Jan 25,2008 00:00
All this talk about working later in life these days seems to been a lot of hooey to the oldest baby boomers.
A majority of the 2.9 million Americans who turn 62 this year say they will be fully retired by the age of 65, according to a new survey released by MetLife.
That's in direct conflict with what previously has been forecast. Economic uncertainties, poor retirement planning, collapsing pension plans and longer worker lives were all considered reasons that many people would continue working past the age of 65. But if that's going to happen, it will happen somewhere down the line. Right now, the majority of the first boomers - those born in 1946 - is ready to slide into retirement.
"Contrary to what most of us have believed about the baby boomers who came of age in the turbulent 1960s, the group is very much like the 'Silent Generation' that preceded them," says Sandra Timmermann, director of the MetLife Mature Market Institute.
"These leading-edge boomers have established very traditional lifestyle characteristics.
They really are more like Ward and June Cleaver than we may have thought and they might be classified as 'conventional.'"
Does this mean economists were mistaken when they spotted a trend toward working later in life?
It just seems that the trend of remaining in the job market will happen a couple of years later than they expected.
The U.S. Bureau of Labor Statistics estimates that 19.7 percent of workers over the age of 65 will still be working in 2014.
That's twice as many as worked in 1984. And, the percent of workers ages 55-64 in 2014 is estimated to hit 65.2 percent, compared to 54 percent in in 1984.
That the first baby boomers will be bucking this trend seems to point to some specific financial conditions of these workers.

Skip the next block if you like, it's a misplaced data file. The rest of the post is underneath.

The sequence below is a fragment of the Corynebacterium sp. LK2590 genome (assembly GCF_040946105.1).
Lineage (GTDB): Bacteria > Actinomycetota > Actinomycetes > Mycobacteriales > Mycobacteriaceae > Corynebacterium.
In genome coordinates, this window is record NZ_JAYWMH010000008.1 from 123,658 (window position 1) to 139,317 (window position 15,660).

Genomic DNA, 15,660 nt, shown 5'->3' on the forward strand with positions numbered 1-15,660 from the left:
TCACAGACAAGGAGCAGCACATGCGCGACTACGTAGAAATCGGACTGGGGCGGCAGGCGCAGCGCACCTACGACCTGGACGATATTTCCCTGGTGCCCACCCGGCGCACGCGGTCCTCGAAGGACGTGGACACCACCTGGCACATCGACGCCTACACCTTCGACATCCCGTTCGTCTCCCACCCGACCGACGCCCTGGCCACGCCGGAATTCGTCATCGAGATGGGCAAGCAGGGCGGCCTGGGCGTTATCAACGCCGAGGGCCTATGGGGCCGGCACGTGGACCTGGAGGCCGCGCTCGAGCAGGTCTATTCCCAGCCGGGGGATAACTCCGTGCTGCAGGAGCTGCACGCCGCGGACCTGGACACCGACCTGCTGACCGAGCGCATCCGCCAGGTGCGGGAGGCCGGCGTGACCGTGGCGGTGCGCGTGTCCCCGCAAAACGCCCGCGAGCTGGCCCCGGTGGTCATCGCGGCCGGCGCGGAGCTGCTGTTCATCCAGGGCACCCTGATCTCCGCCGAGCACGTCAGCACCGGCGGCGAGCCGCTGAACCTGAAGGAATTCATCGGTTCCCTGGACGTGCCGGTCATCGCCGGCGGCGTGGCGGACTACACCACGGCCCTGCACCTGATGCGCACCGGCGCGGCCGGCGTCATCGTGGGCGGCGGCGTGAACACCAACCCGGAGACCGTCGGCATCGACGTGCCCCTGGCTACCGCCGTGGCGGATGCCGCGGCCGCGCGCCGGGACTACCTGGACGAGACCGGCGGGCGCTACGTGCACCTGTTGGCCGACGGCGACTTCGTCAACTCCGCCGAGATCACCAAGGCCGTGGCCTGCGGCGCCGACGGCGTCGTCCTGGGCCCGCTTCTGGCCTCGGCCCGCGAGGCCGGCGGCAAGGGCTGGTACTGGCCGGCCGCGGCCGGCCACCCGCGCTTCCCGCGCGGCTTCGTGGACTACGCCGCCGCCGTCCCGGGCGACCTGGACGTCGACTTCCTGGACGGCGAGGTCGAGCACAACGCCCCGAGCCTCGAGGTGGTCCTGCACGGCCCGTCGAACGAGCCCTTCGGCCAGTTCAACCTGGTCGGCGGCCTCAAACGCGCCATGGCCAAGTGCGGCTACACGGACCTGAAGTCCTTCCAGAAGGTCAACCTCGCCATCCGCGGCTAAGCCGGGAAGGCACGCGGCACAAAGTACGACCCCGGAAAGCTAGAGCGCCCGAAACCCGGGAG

The leading-edge boomers have reaped benefits that younger workers never had the chance to. For the most part, they were able to purchase homes before home prices escalated into the stratosphere.
People who turn 62 this year were in the prime home-buying age in the mid 1970s to early 1980s, when prices were far below today's levels.
Many of those boomers have traded up, but they have been major beneficiaries of the run-up in housing prices over the past three decades. The median price of a U.S. home in 1978 was $55,700 compared to about $220,000 today, according to the National Association of Realtors.
MetLife's survey also showed that about 47 percent of those turning 62 this year have defined-benefit pension plans, which will pay them a fixed monthly amount upon their retirement. The Bureau of Labor Statistics reports that only about 21 percent of workers in today's work force are covered by defined-benefit plans.
Fifty percent of age-62 workers say they have an Individual Retirement Account or 401(k) plan while 38 percent say they have investments in stock or mutual funds.
The oldest of the baby boomers don't share the concerns of 20- and 30-something workers today that the nation's Social Security system will still be afloat when they retire.
In short, these are mighty lucky individuals who won't faced the turmoil of increased downsizing, health care benefit loss or elimination of defined-benefit pensions that will become increasingly common in the years ahead.
As a block, workers turning 62 this year have a far more stable financial future than workers even five or 10 years younger than they are.
Not everyone was lucky to have enjoyed in the prosperity of the generation born in 1946.
© Copley News Service